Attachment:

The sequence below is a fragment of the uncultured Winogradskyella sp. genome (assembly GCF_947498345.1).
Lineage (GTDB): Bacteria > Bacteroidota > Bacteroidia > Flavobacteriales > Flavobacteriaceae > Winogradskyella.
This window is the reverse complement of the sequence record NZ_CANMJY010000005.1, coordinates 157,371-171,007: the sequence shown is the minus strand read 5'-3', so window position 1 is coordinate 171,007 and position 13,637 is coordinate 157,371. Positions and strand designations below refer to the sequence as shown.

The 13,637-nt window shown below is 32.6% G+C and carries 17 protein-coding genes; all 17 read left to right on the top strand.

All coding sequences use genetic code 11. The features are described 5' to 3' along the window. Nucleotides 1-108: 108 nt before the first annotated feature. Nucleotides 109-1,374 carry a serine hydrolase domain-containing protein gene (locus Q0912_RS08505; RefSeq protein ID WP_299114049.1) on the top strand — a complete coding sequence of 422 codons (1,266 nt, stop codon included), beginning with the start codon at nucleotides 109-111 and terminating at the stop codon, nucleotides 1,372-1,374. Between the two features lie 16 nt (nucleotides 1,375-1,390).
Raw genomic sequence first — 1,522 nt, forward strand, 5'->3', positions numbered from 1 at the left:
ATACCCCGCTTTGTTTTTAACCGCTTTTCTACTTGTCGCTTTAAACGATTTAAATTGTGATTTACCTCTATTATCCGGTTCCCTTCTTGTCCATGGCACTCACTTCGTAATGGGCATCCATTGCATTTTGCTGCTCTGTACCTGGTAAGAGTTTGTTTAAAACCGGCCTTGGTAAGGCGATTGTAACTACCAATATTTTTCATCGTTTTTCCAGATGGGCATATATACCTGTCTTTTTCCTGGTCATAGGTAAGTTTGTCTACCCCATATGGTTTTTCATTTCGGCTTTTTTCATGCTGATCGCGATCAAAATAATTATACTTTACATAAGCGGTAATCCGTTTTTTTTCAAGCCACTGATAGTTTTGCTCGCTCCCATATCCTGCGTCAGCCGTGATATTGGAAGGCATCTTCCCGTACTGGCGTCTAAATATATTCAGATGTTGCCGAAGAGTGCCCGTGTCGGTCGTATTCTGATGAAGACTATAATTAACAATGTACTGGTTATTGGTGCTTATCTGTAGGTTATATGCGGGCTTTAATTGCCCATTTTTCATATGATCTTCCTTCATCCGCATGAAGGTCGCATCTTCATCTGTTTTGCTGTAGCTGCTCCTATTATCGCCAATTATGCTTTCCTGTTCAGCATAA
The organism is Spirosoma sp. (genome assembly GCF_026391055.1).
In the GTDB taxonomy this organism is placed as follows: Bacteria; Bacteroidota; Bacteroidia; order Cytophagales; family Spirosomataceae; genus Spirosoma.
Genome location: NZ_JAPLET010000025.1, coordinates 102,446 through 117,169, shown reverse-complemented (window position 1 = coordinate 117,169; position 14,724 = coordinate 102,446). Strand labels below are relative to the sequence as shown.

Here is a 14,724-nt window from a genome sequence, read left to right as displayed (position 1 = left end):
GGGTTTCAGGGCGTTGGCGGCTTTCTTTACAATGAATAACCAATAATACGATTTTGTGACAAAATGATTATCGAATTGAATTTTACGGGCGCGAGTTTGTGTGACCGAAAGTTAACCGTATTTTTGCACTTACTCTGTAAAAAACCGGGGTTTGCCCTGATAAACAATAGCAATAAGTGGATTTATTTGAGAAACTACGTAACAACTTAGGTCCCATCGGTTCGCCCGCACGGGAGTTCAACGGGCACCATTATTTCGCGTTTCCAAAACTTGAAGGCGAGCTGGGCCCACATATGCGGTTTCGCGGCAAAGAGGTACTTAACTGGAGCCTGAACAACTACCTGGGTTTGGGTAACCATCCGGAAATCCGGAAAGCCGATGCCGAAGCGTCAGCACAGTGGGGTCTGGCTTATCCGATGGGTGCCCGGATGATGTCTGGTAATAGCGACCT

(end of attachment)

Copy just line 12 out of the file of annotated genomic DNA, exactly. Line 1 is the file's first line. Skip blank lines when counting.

GGGTTTCAGGGCGTTGGCGGCTTTCTTTACAATGAATAACCAATAATACGATTTTGTGACAAAATGATTATCGAATTGAATTTTACGGGCGCGAGTTTGTGTGACCGAAAGTTAACCGTATTTTTGCACTTACTCTGTAAAAAACCGGGGTTTGCCCTGATAAACAATAGCAATAAGTGGATTTATTTGAGAAACTACGTAACAACTTAGGTCCCATCGGTTCGCCCGCACGGGAGTTCAACGGGCACCATTATTTCGCGTTTCCAAAACTTGAAGGCGAGCTGGGCCCACATATGCGGTTTCGCGGCAAAGAGGTACTTAACTGGAGCCTGAACAACTACCTGGGTTTGGGTAACCATCCGGAAATCCGGAAAGCCGATGCCGAAGCGTCAGCACAGTGGGGTCTGGCTTATCCGATGGGTGCCCGGATGATGTCTGGTAATAGCGACCT